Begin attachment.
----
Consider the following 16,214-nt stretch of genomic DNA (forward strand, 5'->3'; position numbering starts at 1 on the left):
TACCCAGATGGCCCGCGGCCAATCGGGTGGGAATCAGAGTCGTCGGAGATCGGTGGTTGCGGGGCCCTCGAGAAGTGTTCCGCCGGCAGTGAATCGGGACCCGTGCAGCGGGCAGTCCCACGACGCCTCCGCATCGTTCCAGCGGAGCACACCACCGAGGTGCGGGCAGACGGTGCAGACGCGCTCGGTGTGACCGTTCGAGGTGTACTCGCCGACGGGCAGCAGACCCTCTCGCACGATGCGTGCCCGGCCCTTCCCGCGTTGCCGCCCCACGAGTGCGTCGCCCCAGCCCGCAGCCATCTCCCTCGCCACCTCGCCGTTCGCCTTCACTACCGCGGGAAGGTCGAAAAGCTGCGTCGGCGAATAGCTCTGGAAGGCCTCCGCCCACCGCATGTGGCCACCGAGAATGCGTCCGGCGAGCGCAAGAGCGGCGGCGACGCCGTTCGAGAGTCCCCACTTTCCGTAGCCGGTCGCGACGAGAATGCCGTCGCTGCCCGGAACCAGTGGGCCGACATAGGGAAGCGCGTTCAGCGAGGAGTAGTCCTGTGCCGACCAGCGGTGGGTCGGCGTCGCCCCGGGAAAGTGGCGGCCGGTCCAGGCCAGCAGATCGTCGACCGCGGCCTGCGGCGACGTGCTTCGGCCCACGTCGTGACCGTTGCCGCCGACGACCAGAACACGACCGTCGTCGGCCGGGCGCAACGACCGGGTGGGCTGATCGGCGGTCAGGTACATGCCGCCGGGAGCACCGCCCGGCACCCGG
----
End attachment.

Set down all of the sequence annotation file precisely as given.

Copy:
Consider the following 16,214-nt stretch of genomic DNA (forward strand, 5'->3'; position numbering starts at 1 on the left):
TACCCAGATGGCCCGCGGCCAATCGGGTGGGAATCAGAGTCGTCGGAGATCGGTGGTTGCGGGGCCCTCGAGAAGTGTTCCGCCGGCAGTGAATCGGGACCCGTGCAGCGGGCAGTCCCACGACGCCTCCGCATCGTTCCAGCGGAGCACACCACCGAGGTGCGGGCAGACGGTGCAGACGCGCTCGGTGTGACCGTTCGAGGTGTACTCGCCGACGGGCAGCAGACCCTCTCGCACGATGCGTGCCCGGCCCTTCCCGCGTTGCCGCCCCACGAGTGCGTCGCCCCAGCCCGCAGCCATCTCCCTCGCCACCTCGCCGTTCGCCTTCACTACCGCGGGAAGGTCGAAAAGCTGCGTCGGCGAATAGCTCTGGAAGGCCTCCGCCCACCGCATGTGGCCACCGAGAATGCGTCCGGCGAGCGCAAGAGCGGCGGCGACGCCGTTCGAGAGTCCCCACTTTCCGTAGCCGGTCGCGACGAGAATGCCGTCGCTGCCCGGAACCAGTGGGCCGACATAGGGAAGCGCGTTCAGCGAGGAGTAGTCCTGTGCCGACCAGCGGTGGGTCGGCGTCGCCCCGGGAAAGTGGCGGCCGGTCCAGGCCAGCAGATCGTCGACCGCGGCCTGCGGCGACGTGCTTCGGCCCACGTCGTGACCGTTGCCGCCGACGACCAGAACACGACCGTCGTCGGCCGGGCGCAACGACCGGGTGGGCTGATCGGCGGTCAGGTACATGCCGCCGGGAGCACCGCCCGGCACCCGG